Small Wins, Big Results

“Don’t look for the big, quick improvement. Seek the small improvement one day at a time. That’s the only way it happens—and when it happens, it lasts.”

—John Wooden

Despite the fact that we live in a culture that admires “big”—big breakthroughs, big ideas, big money, big muscles, big everything—wise coaches, whether from the world of education, industry or sports (like John Wooden), have long understood the power of small. Small wins, small improvements and small progress—when done with the right steps and in the right ways—fuel what can become remarkable performance and, perhaps more importantly, brighten the inner lives of the performers who achieve them.

Consider the evidence.

  • Four circles form a continuous path: 1. Plan, 2. Do, 3. Check, 4. Act. In the center is the text: "Kaizen - Continuous Improvement."In industries ranging from auto manufacturing to healthcare, the Japanese-inspired method of work involving continuous improvement—”kaizen”—has helped countless companies transform themselves. The power of transformation relies on big numbers of small improvements, not small numbers of big improvements. All added together, the benefits of these small wins—what one Japanese executive calls “little ups, everyday little ups”—has proven life changing, even lifesaving, for some organizations.
  • Research conducted by Teresa M. Amabile and Steven J. Kramer and published in their book, “The Progress Principle,” confirms that employees are motivated by small wins. As stated by the authors, “Even ordinary, incremental progress can increase people’s engagement in the work and their happiness during the work day.” Small steps in the right direction keep momentum up and spirits alive.
  • The mind does not know the difference between a real threat and an imagined one. Therefore, the mind may respond better to small versus large.
  • Neuroscience confirms that the brain’s amygdala—largely responsible for the fight-or-flight response—functions very well in the face of real threat. Blood flows to extremities and away from the brain. Vision becomes focused. Hormones course through the body, preparing for emergency. The trouble is, a threat does not have to be real for the amygdala to go into action. For example, a goal that appears too big, too far out and almost impossible to reach can trigger fight or flight. Instead of rationally or creatively planning to execute the goal, our brains ready us for battle with it. We wind up resisting, avoiding and procrastinating. A smaller goal—less daunting and frightening—is much more easily and creatively executed. Small trumps large.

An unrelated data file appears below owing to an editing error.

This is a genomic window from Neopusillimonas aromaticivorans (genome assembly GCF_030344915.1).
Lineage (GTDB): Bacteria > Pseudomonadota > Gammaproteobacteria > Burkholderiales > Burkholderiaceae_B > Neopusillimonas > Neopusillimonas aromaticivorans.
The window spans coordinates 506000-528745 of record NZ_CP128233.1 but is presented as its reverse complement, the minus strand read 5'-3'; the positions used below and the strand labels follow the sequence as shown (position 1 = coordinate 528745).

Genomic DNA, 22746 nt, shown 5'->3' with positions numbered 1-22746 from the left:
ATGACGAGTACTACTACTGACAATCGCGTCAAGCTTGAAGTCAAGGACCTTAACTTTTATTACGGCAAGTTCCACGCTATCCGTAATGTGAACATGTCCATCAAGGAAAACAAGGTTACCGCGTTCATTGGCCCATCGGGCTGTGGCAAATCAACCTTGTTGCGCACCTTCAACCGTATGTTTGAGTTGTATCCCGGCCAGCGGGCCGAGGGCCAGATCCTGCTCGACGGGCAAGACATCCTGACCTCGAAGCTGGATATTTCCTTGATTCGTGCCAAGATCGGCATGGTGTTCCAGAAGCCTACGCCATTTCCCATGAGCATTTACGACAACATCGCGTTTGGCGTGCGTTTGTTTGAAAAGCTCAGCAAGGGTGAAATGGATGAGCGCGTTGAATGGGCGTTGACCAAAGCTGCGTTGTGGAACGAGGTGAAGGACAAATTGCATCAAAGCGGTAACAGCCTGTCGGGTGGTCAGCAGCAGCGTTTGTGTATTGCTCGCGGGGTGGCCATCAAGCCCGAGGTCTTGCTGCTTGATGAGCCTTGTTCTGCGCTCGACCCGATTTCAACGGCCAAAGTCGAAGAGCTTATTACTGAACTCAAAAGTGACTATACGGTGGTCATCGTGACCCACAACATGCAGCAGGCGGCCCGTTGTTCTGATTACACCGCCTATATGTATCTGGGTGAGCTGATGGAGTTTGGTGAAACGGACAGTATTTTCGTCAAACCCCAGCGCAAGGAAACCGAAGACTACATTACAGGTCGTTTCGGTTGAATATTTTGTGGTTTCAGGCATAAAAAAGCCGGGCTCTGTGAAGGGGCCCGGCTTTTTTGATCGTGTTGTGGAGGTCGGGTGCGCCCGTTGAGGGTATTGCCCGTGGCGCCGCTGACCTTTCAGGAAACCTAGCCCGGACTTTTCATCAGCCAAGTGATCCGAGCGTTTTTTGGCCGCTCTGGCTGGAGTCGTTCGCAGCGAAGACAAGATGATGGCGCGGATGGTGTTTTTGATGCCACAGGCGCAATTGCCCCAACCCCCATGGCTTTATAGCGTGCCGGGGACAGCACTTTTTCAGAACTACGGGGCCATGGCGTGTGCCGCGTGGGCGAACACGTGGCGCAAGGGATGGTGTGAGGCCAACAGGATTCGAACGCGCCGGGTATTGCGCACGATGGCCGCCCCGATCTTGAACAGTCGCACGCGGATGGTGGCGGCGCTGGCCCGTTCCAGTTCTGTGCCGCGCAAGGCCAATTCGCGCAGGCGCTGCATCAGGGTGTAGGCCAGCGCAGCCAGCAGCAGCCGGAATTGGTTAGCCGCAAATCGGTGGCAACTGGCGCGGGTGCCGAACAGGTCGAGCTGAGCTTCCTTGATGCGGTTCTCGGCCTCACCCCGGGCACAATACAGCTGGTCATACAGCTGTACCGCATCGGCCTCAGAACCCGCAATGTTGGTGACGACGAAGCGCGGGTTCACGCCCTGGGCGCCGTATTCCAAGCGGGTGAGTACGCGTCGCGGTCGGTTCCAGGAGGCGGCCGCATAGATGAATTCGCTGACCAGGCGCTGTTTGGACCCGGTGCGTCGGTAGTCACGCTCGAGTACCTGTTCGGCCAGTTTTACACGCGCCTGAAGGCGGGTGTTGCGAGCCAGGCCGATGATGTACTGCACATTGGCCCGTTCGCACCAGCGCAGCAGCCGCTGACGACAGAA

• Small wins lead to big results. One of our clients has a manager who shared his favorite spirit-boosting strategy. He makes sure to score a small win each morning. How does he do it? He exercises. Plain and simple. Once upon a time, he started with just a few minutes of exercise and, over time, improved his time in small doses and increments. The biggest bonus? The benefits of daily exercise have spilled over to other aspects of his life and work. Research confirms that the spillover effect happens for many who engage in exercise—not just our client.

The big takeaways? If you’re an employee, accomplish a small win each day. Note the win. Relish it and celebrate it. If you’re a manager, harness the power of small wins to motivate. Help employees see their own progress.

Where can you use the power of small in your job or organization?

What small habits could lead to big, long-lasting results?

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